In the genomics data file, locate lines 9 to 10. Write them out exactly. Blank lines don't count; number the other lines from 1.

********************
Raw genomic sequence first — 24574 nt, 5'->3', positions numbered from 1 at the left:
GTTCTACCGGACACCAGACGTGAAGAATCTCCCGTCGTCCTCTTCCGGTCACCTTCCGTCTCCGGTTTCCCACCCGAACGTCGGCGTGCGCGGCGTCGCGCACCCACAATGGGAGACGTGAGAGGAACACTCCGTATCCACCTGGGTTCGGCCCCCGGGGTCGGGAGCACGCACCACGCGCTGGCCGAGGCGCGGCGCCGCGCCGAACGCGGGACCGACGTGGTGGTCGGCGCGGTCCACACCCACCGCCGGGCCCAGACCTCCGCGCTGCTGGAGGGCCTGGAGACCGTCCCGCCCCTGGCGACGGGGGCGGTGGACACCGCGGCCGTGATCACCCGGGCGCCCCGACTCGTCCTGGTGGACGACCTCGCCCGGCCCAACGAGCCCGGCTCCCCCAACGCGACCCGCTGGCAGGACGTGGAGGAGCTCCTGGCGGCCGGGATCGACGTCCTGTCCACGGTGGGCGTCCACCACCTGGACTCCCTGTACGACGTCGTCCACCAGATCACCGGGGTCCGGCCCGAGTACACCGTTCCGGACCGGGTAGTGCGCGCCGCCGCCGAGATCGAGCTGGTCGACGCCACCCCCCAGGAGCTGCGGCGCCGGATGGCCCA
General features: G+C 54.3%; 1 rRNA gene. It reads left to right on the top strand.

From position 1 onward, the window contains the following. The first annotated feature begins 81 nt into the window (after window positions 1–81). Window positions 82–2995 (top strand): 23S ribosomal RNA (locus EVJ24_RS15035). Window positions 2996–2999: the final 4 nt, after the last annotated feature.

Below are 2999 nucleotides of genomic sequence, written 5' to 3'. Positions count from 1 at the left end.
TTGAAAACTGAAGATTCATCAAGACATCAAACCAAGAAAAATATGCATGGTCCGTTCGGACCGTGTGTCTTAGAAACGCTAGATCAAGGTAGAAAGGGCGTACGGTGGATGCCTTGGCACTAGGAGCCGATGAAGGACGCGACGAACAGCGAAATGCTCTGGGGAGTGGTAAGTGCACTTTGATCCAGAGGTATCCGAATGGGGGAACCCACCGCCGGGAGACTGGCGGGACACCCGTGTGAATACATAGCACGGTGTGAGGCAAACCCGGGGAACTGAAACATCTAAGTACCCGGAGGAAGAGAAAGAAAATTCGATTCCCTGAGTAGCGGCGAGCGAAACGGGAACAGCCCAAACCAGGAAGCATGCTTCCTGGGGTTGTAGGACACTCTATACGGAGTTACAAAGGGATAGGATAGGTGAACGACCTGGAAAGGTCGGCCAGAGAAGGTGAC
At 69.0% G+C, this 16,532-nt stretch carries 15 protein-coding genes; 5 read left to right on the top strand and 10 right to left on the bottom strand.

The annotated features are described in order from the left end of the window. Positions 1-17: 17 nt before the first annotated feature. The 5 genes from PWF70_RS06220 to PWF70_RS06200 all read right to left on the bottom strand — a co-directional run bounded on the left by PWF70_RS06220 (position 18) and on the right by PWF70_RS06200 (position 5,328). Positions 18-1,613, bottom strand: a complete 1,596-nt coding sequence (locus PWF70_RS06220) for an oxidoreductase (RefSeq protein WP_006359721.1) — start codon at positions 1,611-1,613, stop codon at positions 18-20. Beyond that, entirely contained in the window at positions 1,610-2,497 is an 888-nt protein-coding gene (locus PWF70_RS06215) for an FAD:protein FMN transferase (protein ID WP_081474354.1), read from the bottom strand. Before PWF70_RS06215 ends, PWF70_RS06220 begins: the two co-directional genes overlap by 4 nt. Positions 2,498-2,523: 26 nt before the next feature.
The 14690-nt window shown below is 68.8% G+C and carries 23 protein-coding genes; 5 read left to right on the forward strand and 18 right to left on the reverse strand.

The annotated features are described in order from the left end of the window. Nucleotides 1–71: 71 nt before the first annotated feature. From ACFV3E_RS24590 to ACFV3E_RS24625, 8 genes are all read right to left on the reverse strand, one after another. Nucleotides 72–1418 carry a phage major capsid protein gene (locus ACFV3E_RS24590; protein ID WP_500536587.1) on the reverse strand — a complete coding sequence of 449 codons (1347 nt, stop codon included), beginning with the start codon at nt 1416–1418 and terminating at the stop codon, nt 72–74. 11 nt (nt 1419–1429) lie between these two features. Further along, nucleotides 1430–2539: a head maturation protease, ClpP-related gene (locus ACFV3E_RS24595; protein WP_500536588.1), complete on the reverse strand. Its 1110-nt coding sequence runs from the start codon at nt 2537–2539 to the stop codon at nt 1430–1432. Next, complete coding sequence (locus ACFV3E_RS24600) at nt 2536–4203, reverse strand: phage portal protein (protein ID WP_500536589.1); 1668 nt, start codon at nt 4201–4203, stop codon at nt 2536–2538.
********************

The 14690-nt window shown below is 68.8% G+C and carries 23 protein-coding genes; 5 read left to right on the forward strand and 18 right to left on the reverse strand.

The annotated features are described in order from the left end of the window. Nucleotides 1–71: 71 nt before the first annotated feature. From ACFV3E_RS24590 to ACFV3E_RS24625, 8 genes are all read right to left on the reverse strand, one after another. Nucleotides 72–1418 carry a phage major capsid protein gene (locus ACFV3E_RS24590; protein ID WP_500536587.1) on the reverse strand — a complete coding sequence of 449 codons (1347 nt, stop codon included), beginning with the start codon at nt 1416–1418 and terminating at the stop codon, nt 72–74. 11 nt (nt 1419–1429) lie between these two features. Further along, nucleotides 1430–2539: a head maturation protease, ClpP-related gene (locus ACFV3E_RS24595; protein WP_500536588.1), complete on the reverse strand. Its 1110-nt coding sequence runs from the start codon at nt 2537–2539 to the stop codon at nt 1430–1432. Next, complete coding sequence (locus ACFV3E_RS24600) at nt 2536–4203, reverse strand: phage portal protein (protein ID WP_500536589.1); 1668 nt, start codon at nt 4201–4203, stop codon at nt 2536–2538.